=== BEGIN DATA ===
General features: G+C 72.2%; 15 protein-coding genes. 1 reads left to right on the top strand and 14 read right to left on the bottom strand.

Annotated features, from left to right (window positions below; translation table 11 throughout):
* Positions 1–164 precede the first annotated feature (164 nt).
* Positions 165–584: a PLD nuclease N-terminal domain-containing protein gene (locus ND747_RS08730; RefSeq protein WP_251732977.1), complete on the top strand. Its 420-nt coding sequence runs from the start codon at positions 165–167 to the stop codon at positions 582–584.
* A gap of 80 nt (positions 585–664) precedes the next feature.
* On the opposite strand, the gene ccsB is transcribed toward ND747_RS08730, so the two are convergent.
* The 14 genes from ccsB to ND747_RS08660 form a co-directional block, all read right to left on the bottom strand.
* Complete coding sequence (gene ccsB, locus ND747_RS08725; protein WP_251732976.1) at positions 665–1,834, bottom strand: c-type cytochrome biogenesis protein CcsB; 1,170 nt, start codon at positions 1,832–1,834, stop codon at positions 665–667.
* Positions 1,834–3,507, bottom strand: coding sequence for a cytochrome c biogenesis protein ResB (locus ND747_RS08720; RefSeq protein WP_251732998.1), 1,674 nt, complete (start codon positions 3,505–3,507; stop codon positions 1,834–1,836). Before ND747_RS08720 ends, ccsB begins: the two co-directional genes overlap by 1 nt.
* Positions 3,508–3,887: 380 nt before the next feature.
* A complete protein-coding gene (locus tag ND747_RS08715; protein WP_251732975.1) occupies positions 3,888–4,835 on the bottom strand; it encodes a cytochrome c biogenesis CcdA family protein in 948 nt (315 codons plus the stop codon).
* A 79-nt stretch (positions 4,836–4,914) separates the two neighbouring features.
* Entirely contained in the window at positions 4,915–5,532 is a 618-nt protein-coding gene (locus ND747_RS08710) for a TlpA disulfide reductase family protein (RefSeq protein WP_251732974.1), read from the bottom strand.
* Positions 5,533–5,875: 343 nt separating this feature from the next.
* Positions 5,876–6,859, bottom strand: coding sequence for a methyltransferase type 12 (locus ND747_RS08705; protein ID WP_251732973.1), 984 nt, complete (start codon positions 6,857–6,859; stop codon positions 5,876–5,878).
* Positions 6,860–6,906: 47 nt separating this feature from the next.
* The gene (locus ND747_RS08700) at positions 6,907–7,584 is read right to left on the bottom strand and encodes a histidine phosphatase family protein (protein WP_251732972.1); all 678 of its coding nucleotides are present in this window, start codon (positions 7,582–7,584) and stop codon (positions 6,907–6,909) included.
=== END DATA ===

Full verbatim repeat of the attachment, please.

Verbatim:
General features: G+C 72.2%; 15 protein-coding genes. 1 reads left to right on the top strand and 14 read right to left on the bottom strand.

Annotated features, from left to right (window positions below; translation table 11 throughout):
* Positions 1–164 precede the first annotated feature (164 nt).
* Positions 165–584: a PLD nuclease N-terminal domain-containing protein gene (locus ND747_RS08730; RefSeq protein WP_251732977.1), complete on the top strand. Its 420-nt coding sequence runs from the start codon at positions 165–167 to the stop codon at positions 582–584.
* A gap of 80 nt (positions 585–664) precedes the next feature.
* On the opposite strand, the gene ccsB is transcribed toward ND747_RS08730, so the two are convergent.
* The 14 genes from ccsB to ND747_RS08660 form a co-directional block, all read right to left on the bottom strand.
* Complete coding sequence (gene ccsB, locus ND747_RS08725; protein WP_251732976.1) at positions 665–1,834, bottom strand: c-type cytochrome biogenesis protein CcsB; 1,170 nt, start codon at positions 1,832–1,834, stop codon at positions 665–667.
* Positions 1,834–3,507, bottom strand: coding sequence for a cytochrome c biogenesis protein ResB (locus ND747_RS08720; RefSeq protein WP_251732998.1), 1,674 nt, complete (start codon positions 3,505–3,507; stop codon positions 1,834–1,836). Before ND747_RS08720 ends, ccsB begins: the two co-directional genes overlap by 1 nt.
* Positions 3,508–3,887: 380 nt before the next feature.
* A complete protein-coding gene (locus tag ND747_RS08715; protein WP_251732975.1) occupies positions 3,888–4,835 on the bottom strand; it encodes a cytochrome c biogenesis CcdA family protein in 948 nt (315 codons plus the stop codon).
* A 79-nt stretch (positions 4,836–4,914) separates the two neighbouring features.
* Entirely contained in the window at positions 4,915–5,532 is a 618-nt protein-coding gene (locus ND747_RS08710) for a TlpA disulfide reductase family protein (RefSeq protein WP_251732974.1), read from the bottom strand.
* Positions 5,533–5,875: 343 nt separating this feature from the next.
* Positions 5,876–6,859, bottom strand: coding sequence for a methyltransferase type 12 (locus ND747_RS08705; protein ID WP_251732973.1), 984 nt, complete (start codon positions 6,857–6,859; stop codon positions 5,876–5,878).
* Positions 6,860–6,906: 47 nt separating this feature from the next.
* The gene (locus ND747_RS08700) at positions 6,907–7,584 is read right to left on the bottom strand and encodes a histidine phosphatase family protein (protein WP_251732972.1); all 678 of its coding nucleotides are present in this window, start codon (positions 7,582–7,584) and stop codon (positions 6,907–6,909) included.